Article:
We have to accept an essential premise: No man goes into business out of charity, out of the goodness of his heart. Everyone who jumps into the marketplace goes into business to make money. Something else: minimum wage laws hurt workers! Forcing up the minimum wage prices entry-level employees out of the marketplace, force the cutting of hours, discourage expansion (and job growth), and raise prices. How is any of this “populist” or “America First”? Last of all: private businesses make their money, and it’s their money. Since when did any of us tell someone else how to spend their money?!
Now, there is a legitimate gripe when large corporations get richer while small businesses and entrepreneurs get shut out. The problem is not “the rich,” per se, but the “well-connected” or “the lobbying class.” If Bernie Sanders talked about how the well-connected (to government) keep getting richer, then he might be onto something. These corporate interests buy influence from the government, lining their pockets further and often at our expense. The problem is not free enterprise. The problem is the un-free government sticking its sticky fingers on the scale and favoring some companies at the expense (literally and figuratively) of everyone else. For example, onerous COVID-19 restrictions are from the government, but many governments exempted Big Box stores. Get government hands out of the marketplace, and let the Invisible Hand of free enterprise move … freely.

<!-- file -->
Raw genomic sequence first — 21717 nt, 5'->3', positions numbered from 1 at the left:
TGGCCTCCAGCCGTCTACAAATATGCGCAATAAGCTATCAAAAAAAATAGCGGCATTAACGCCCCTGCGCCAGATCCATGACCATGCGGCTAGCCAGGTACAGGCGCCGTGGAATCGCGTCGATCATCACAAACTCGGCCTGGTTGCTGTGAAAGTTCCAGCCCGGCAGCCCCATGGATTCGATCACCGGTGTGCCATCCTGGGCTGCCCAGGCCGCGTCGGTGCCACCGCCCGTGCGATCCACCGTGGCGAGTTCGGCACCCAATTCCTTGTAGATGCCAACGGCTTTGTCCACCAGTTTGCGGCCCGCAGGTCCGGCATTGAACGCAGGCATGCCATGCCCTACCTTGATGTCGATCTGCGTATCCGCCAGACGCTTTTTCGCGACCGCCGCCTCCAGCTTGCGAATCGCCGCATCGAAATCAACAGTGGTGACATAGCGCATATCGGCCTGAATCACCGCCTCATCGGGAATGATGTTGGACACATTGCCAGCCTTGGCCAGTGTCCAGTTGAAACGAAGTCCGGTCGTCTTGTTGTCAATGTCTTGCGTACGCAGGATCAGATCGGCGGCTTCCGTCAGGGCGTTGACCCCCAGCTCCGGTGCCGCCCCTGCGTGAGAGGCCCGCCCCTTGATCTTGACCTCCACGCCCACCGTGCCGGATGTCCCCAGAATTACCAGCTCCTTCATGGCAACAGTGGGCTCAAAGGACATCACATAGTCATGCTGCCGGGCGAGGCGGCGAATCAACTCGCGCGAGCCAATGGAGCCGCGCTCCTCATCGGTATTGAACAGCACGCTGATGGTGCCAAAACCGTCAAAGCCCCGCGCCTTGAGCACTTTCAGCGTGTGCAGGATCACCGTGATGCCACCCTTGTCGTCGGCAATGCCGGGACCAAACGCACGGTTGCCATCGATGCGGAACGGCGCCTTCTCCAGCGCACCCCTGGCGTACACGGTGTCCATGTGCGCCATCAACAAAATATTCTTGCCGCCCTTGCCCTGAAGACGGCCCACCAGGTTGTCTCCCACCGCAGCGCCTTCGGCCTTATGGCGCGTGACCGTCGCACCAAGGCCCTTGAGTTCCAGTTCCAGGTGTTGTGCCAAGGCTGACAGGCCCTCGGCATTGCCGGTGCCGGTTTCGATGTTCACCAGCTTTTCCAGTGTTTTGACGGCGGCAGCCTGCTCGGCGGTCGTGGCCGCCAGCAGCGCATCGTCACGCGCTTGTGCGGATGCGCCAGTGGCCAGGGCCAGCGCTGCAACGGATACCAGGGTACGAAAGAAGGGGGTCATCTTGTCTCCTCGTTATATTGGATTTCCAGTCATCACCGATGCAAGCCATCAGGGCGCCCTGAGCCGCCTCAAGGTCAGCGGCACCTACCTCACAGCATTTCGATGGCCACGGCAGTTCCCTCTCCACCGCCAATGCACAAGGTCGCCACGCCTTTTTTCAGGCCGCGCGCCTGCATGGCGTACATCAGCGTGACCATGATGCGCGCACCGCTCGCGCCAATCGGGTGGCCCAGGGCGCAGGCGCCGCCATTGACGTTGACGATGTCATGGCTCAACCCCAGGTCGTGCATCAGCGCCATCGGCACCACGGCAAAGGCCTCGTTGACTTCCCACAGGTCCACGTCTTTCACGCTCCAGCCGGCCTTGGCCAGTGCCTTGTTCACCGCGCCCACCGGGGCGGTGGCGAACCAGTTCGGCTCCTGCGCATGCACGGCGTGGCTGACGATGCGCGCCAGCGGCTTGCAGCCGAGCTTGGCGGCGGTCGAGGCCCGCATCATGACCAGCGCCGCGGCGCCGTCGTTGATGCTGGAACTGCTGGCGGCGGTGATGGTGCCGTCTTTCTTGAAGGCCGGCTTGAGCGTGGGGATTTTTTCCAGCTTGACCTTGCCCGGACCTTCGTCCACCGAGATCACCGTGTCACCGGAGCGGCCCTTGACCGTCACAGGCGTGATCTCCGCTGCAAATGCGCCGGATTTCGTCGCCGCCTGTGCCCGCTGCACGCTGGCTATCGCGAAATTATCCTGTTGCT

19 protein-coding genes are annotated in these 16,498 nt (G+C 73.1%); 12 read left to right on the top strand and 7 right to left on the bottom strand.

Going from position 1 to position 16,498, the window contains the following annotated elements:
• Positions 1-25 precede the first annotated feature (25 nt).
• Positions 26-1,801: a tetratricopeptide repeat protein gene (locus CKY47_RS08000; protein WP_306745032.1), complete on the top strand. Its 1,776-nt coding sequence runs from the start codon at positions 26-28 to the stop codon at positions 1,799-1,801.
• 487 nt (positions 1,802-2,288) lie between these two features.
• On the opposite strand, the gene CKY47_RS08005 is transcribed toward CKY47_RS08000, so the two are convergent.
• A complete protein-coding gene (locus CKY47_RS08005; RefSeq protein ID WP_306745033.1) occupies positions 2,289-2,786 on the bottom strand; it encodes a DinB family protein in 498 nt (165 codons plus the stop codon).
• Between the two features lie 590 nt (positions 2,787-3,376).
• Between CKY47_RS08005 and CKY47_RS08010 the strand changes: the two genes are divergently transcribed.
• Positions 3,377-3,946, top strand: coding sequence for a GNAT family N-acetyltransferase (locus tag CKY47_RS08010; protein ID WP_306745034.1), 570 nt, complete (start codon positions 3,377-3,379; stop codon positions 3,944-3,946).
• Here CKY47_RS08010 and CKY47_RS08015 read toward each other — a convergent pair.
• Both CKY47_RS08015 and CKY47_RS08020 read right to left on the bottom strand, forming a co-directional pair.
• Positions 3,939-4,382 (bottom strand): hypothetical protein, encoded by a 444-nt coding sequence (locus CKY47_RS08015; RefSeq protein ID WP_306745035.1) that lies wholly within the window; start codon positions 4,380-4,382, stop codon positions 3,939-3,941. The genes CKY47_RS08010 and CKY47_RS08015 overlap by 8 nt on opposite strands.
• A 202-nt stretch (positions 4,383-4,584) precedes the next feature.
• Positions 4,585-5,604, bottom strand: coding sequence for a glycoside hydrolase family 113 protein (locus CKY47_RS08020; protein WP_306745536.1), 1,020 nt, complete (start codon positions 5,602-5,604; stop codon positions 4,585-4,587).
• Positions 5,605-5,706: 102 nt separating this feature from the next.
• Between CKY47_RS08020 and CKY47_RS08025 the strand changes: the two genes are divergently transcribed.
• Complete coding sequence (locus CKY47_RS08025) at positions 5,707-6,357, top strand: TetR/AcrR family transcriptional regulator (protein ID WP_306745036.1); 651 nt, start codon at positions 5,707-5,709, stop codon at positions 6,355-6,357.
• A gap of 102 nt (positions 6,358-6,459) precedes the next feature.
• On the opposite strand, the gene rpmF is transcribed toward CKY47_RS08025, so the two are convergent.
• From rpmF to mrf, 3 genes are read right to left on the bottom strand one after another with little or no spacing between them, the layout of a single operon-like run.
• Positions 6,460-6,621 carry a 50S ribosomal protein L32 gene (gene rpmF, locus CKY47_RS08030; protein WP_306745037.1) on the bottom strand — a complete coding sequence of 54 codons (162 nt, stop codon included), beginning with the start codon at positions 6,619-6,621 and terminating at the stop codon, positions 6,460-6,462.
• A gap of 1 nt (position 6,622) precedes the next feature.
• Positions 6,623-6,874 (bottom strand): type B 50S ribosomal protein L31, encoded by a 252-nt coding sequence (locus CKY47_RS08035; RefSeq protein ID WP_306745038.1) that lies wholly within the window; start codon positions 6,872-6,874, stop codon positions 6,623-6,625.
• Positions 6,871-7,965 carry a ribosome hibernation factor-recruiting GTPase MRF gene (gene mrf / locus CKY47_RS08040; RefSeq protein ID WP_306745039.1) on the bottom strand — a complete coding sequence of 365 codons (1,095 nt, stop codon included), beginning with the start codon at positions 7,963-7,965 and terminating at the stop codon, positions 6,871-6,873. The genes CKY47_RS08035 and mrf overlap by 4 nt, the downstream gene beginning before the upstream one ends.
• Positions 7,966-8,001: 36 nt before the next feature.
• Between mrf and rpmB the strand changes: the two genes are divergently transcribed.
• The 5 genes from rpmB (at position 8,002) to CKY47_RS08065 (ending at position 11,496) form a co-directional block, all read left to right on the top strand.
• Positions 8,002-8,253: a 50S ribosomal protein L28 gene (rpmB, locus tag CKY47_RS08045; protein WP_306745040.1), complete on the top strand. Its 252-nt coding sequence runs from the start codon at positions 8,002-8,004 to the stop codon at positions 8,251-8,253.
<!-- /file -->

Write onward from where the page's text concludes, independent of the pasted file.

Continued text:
On domestic economic policy, President Trump did extremely well, particularly in the realm of domestic deregulation. We need more of it! Repeal mandatory minimum wage laws. Roll back more useless regulations. Restore and enshrine to workers the freedom to join or not join a union. Allow professionals to conduct business in person or via the Internet without intrusion. Let individuals and businesses purchase health insurance across state lines. Remove the arbitrary licensure barriers which prevent American doctors and other professionals from practicing their trade in different states. All of these commonsense reforms will help all Americans, put the economic and social needs of Americans first, and, most importantly, do all of this by tying the hands of Big Government to prevent them from handing out favors to Big Business.